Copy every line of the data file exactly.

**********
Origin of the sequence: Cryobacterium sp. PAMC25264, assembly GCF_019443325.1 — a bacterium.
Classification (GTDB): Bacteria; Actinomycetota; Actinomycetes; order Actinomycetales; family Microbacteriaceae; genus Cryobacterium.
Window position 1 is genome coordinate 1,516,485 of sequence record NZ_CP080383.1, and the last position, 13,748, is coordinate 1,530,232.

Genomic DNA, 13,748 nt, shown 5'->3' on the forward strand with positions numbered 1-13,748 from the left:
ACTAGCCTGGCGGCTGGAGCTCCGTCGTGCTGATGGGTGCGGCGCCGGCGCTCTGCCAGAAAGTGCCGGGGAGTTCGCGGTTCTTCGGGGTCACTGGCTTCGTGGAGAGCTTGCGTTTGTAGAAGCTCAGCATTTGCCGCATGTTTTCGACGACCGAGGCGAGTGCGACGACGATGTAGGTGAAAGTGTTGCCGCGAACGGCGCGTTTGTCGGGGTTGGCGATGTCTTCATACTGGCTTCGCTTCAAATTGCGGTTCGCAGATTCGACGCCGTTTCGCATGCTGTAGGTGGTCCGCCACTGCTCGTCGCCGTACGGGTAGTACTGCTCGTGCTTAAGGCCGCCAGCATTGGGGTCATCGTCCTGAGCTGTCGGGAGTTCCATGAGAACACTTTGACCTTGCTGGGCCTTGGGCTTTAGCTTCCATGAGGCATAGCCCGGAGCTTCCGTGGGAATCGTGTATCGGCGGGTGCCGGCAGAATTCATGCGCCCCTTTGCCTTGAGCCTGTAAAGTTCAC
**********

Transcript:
Origin of the sequence: Cryobacterium sp. PAMC25264, assembly GCF_019443325.1 — a bacterium.
Classification (GTDB): Bacteria; Actinomycetota; Actinomycetes; order Actinomycetales; family Microbacteriaceae; genus Cryobacterium.
Window position 1 is genome coordinate 1,516,485 of sequence record NZ_CP080383.1, and the last position, 13,748, is coordinate 1,530,232.

Genomic DNA, 13,748 nt, shown 5'->3' on the forward strand with positions numbered 1-13,748 from the left:
ACTAGCCTGGCGGCTGGAGCTCCGTCGTGCTGATGGGTGCGGCGCCGGCGCTCTGCCAGAAAGTGCCGGGGAGTTCGCGGTTCTTCGGGGTCACTGGCTTCGTGGAGAGCTTGCGTTTGTAGAAGCTCAGCATTTGCCGCATGTTTTCGACGACCGAGGCGAGTGCGACGACGATGTAGGTGAAAGTGTTGCCGCGAACGGCGCGTTTGTCGGGGTTGGCGATGTCTTCATACTGGCTTCGCTTCAAATTGCGGTTCGCAGATTCGACGCCGTTTCGCATGCTGTAGGTGGTCCGCCACTGCTCGTCGCCGTACGGGTAGTACTGCTCGTGCTTAAGGCCGCCAGCATTGGGGTCATCGTCCTGAGCTGTCGGGAGTTCCATGAGAACACTTTGACCTTGCTGGGCCTTGGGCTTTAGCTTCCATGAGGCATAGCCCGGAGCTTCCGTGGGAATCGTGTATCGGCGGGTGCCGGCAGAATTCATGCGCCCCTTTGCCTTGAGCCTGTAAAGTTCAC